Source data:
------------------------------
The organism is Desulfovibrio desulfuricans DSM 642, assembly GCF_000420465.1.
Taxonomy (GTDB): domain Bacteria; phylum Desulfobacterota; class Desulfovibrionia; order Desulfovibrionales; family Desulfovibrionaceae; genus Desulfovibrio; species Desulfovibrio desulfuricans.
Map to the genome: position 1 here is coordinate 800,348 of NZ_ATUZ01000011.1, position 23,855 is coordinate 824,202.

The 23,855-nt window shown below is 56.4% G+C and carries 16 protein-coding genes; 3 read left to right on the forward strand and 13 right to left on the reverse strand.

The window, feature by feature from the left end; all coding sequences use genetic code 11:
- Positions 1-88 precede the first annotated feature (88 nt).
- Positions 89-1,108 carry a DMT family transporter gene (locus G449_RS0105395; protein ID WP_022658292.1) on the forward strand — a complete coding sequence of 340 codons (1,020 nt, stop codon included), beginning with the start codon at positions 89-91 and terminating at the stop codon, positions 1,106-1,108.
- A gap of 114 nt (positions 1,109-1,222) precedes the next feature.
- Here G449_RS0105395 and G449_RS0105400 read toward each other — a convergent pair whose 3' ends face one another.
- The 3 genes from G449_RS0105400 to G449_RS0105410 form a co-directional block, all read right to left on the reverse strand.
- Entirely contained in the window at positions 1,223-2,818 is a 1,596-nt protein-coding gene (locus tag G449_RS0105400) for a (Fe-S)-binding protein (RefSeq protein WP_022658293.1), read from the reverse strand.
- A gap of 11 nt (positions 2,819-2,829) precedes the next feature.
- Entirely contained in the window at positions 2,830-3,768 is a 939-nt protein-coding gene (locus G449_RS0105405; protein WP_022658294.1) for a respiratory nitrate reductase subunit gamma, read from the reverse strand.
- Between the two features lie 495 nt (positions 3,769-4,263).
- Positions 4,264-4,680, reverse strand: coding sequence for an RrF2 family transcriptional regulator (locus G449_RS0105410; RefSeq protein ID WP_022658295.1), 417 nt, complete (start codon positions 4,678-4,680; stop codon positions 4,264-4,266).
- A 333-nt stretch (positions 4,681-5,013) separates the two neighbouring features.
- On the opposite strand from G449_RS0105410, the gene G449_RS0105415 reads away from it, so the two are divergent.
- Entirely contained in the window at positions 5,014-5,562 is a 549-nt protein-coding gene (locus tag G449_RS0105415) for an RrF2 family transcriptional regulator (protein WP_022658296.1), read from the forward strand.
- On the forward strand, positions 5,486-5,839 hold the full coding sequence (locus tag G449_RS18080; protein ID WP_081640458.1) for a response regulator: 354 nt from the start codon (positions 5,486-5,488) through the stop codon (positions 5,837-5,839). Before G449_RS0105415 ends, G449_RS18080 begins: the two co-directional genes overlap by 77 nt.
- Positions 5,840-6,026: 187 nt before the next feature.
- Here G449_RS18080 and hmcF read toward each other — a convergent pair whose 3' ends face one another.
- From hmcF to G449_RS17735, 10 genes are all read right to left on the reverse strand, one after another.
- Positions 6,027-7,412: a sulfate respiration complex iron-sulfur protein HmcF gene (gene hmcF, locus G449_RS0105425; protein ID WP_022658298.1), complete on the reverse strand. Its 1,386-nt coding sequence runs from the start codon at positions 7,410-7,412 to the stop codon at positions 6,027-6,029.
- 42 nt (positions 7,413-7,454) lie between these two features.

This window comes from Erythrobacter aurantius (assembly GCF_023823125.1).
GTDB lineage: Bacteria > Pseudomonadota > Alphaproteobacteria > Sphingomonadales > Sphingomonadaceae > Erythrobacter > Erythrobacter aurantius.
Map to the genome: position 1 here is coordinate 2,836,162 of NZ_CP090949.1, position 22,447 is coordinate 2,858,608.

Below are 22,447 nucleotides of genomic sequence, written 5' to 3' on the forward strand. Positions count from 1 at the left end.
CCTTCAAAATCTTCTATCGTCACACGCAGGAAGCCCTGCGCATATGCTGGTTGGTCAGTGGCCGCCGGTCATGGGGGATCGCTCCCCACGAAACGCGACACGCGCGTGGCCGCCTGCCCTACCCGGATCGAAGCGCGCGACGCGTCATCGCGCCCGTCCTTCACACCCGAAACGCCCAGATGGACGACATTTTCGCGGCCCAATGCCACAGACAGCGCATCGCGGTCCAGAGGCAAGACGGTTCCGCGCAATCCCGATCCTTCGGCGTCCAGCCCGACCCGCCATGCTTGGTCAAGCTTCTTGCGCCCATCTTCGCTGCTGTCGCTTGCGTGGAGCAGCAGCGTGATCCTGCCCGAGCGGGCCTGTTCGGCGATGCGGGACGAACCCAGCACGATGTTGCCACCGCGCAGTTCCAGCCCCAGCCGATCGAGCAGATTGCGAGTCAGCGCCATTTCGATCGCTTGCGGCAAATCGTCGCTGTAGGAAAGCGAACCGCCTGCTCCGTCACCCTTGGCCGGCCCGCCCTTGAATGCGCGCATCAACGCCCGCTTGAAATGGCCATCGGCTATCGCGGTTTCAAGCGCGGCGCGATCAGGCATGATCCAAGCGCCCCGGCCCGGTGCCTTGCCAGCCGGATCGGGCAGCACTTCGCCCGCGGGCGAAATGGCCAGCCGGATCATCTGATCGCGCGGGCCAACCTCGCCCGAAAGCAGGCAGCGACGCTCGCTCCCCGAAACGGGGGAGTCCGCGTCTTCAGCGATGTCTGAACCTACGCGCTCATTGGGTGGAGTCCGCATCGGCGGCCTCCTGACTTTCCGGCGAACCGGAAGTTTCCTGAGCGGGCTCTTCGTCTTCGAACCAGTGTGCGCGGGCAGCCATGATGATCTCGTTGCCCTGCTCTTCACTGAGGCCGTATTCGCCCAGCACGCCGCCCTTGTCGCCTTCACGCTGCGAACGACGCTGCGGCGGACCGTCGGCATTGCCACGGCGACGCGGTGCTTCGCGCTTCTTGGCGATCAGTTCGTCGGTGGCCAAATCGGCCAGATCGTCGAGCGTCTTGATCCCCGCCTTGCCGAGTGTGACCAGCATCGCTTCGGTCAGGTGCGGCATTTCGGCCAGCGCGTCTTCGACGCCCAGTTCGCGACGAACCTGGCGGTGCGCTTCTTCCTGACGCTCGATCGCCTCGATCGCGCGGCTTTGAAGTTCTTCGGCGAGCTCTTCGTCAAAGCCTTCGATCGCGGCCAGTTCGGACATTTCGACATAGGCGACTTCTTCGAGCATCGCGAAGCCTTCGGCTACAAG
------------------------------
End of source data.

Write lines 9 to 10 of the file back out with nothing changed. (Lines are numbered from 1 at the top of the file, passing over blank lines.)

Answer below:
- Here G449_RS0105395 and G449_RS0105400 read toward each other — a convergent pair whose 3' ends face one another.
- The 3 genes from G449_RS0105400 to G449_RS0105410 form a co-directional block, all read right to left on the reverse strand.